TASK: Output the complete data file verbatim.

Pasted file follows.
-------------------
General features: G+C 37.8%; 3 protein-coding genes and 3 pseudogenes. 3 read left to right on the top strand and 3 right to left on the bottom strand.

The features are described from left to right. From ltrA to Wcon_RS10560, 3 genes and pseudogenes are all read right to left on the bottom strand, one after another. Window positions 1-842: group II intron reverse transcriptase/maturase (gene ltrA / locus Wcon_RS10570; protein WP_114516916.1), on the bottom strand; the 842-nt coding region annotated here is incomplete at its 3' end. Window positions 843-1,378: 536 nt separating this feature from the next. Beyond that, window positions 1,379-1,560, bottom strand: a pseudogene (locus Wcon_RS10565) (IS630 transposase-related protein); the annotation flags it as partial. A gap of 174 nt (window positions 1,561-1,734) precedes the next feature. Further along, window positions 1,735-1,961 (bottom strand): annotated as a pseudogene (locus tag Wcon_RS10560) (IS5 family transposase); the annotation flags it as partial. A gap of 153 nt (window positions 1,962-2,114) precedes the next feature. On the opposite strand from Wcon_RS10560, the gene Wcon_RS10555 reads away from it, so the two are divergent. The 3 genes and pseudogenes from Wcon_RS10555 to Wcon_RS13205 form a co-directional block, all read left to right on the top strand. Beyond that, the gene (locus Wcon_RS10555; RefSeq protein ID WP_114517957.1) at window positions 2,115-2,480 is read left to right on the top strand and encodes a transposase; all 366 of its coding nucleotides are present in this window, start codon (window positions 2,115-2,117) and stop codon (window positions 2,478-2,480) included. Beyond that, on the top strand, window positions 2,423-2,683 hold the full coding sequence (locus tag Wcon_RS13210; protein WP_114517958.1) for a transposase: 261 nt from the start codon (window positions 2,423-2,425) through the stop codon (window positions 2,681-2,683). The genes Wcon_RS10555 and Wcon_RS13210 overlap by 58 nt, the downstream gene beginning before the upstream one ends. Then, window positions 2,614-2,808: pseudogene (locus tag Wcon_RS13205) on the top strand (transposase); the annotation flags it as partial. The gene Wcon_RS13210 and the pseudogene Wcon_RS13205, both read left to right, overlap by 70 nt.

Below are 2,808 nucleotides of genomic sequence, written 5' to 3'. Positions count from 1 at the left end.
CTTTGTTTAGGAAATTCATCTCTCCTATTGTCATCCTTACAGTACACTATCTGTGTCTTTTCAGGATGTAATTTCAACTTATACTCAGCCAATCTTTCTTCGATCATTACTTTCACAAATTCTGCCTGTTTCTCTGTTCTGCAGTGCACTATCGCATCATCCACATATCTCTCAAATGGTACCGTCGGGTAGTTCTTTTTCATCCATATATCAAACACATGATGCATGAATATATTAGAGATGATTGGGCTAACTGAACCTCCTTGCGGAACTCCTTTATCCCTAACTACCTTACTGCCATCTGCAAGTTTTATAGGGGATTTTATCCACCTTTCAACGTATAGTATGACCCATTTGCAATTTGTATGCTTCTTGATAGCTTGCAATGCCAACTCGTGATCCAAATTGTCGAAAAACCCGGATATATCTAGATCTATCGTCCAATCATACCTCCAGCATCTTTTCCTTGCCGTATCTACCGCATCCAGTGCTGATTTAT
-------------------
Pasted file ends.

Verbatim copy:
General features: G+C 37.8%; 3 protein-coding genes and 3 pseudogenes. 3 read left to right on the top strand and 3 right to left on the bottom strand.

The features are described from left to right. From ltrA to Wcon_RS10560, 3 genes and pseudogenes are all read right to left on the bottom strand, one after another. Window positions 1-842: group II intron reverse transcriptase/maturase (gene ltrA / locus Wcon_RS10570; protein WP_114516916.1), on the bottom strand; the 842-nt coding region annotated here is incomplete at its 3' end. Window positions 843-1,378: 536 nt separating this feature from the next. Beyond that, window positions 1,379-1,560, bottom strand: a pseudogene (locus Wcon_RS10565) (IS630 transposase-related protein); the annotation flags it as partial. A gap of 174 nt (window positions 1,561-1,734) precedes the next feature. Further along, window positions 1,735-1,961 (bottom strand): annotated as a pseudogene (locus tag Wcon_RS10560) (IS5 family transposase); the annotation flags it as partial. A gap of 153 nt (window positions 1,962-2,114) precedes the next feature. On the opposite strand from Wcon_RS10560, the gene Wcon_RS10555 reads away from it, so the two are divergent. The 3 genes and pseudogenes from Wcon_RS10555 to Wcon_RS13205 form a co-directional block, all read left to right on the top strand. Beyond that, the gene (locus Wcon_RS10555; RefSeq protein ID WP_114517957.1) at window positions 2,115-2,480 is read left to right on the top strand and encodes a transposase; all 366 of its coding nucleotides are present in this window, start codon (window positions 2,115-2,117) and stop codon (window positions 2,478-2,480) included. Beyond that, on the top strand, window positions 2,423-2,683 hold the full coding sequence (locus tag Wcon_RS13210; protein WP_114517958.1) for a transposase: 261 nt from the start codon (window positions 2,423-2,425) through the stop codon (window positions 2,681-2,683). The genes Wcon_RS10555 and Wcon_RS13210 overlap by 58 nt, the downstream gene beginning before the upstream one ends. Then, window positions 2,614-2,808: pseudogene (locus tag Wcon_RS13205) on the top strand (transposase); the annotation flags it as partial. The gene Wcon_RS13210 and the pseudogene Wcon_RS13205, both read left to right, overlap by 70 nt.

Below are 2,808 nucleotides of genomic sequence, written 5' to 3'. Positions count from 1 at the left end.
CTTTGTTTAGGAAATTCATCTCTCCTATTGTCATCCTTACAGTACACTATCTGTGTCTTTTCAGGATGTAATTTCAACTTATACTCAGCCAATCTTTCTTCGATCATTACTTTCACAAATTCTGCCTGTTTCTCTGTTCTGCAGTGCACTATCGCATCATCCACATATCTCTCAAATGGTACCGTCGGGTAGTTCTTTTTCATCCATATATCAAACACATGATGCATGAATATATTAGAGATGATTGGGCTAACTGAACCTCCTTGCGGAACTCCTTTATCCCTAACTACCTTACTGCCATCTGCAAGTTTTATAGGGGATTTTATCCACCTTTCAACGTATAGTATGACCCATTTGCAATTTGTATGCTTCTTGATAGCTTGCAATGCCAACTCGTGATCCAAATTGTCGAAAAACCCGGATATATCTAGATCTATCGTCCAATCATACCTCCAGCATCTTTTCCTTGCCGTATCTACCGCATCCAGTGCTGATTTAT